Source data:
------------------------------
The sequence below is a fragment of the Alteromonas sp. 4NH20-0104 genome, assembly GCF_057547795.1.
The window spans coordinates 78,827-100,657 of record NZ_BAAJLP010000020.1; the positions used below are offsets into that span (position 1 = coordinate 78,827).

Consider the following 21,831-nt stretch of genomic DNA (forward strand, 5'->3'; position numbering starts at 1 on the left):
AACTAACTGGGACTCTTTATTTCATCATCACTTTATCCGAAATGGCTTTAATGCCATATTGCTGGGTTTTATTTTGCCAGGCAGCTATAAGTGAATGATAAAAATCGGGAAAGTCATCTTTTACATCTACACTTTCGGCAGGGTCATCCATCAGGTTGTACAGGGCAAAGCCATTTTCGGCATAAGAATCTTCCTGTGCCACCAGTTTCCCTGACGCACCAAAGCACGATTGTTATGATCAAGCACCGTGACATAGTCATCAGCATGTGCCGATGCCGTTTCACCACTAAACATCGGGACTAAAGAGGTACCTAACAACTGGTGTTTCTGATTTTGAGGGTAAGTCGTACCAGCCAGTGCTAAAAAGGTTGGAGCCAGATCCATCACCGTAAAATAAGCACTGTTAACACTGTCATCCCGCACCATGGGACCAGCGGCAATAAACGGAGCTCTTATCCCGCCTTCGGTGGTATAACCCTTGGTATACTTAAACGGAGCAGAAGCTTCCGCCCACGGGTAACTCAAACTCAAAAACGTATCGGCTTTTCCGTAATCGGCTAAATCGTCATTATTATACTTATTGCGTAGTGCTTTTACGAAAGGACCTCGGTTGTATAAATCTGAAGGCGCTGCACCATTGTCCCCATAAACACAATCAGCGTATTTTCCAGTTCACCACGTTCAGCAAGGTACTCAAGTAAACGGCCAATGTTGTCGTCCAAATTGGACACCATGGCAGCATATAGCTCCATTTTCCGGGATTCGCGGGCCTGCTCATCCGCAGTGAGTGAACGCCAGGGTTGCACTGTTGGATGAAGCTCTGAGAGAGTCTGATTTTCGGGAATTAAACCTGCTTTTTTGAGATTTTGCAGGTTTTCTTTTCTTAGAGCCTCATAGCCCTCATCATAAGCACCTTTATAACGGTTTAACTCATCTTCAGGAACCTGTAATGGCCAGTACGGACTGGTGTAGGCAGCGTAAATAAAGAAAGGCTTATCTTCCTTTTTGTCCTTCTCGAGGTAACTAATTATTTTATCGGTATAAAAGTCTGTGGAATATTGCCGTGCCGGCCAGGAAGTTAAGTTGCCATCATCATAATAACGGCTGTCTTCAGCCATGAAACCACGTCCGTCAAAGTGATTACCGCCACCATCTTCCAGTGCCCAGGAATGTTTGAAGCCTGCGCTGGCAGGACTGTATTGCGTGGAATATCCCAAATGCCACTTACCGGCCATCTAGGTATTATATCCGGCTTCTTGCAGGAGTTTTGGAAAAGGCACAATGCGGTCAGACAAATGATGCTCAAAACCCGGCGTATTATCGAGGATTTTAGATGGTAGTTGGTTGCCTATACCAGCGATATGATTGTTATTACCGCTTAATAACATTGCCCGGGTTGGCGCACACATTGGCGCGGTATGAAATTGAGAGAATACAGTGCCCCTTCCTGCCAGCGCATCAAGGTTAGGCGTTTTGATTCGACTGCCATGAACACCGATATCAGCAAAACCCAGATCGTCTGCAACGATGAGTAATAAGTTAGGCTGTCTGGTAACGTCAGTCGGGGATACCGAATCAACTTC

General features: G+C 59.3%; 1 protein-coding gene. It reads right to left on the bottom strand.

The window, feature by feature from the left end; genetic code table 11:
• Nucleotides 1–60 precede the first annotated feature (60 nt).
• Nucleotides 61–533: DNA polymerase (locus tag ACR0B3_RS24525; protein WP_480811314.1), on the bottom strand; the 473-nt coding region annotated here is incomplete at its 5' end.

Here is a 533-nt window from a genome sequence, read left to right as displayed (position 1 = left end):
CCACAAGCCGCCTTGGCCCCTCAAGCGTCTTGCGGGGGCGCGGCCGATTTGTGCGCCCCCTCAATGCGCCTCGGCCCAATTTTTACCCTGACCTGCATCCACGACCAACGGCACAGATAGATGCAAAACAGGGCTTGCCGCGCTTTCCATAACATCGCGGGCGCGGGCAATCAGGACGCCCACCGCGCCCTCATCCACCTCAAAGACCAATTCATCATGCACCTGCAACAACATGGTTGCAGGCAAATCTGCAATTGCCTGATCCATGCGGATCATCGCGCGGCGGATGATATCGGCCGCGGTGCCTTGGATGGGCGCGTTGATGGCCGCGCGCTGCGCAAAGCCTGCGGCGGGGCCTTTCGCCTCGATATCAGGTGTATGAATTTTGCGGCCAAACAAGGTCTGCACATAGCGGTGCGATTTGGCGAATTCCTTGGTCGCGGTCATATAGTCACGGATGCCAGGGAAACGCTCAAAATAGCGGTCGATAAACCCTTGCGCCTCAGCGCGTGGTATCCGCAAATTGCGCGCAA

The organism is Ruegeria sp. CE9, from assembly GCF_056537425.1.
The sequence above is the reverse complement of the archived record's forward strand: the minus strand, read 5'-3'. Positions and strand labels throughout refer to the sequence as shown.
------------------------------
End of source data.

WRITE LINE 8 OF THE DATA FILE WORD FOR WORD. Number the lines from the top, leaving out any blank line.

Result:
• Nucleotides 61–533: DNA polymerase (locus tag ACR0B3_RS24525; protein WP_480811314.1), on the bottom strand; the 473-nt coding region annotated here is incomplete at its 5' end.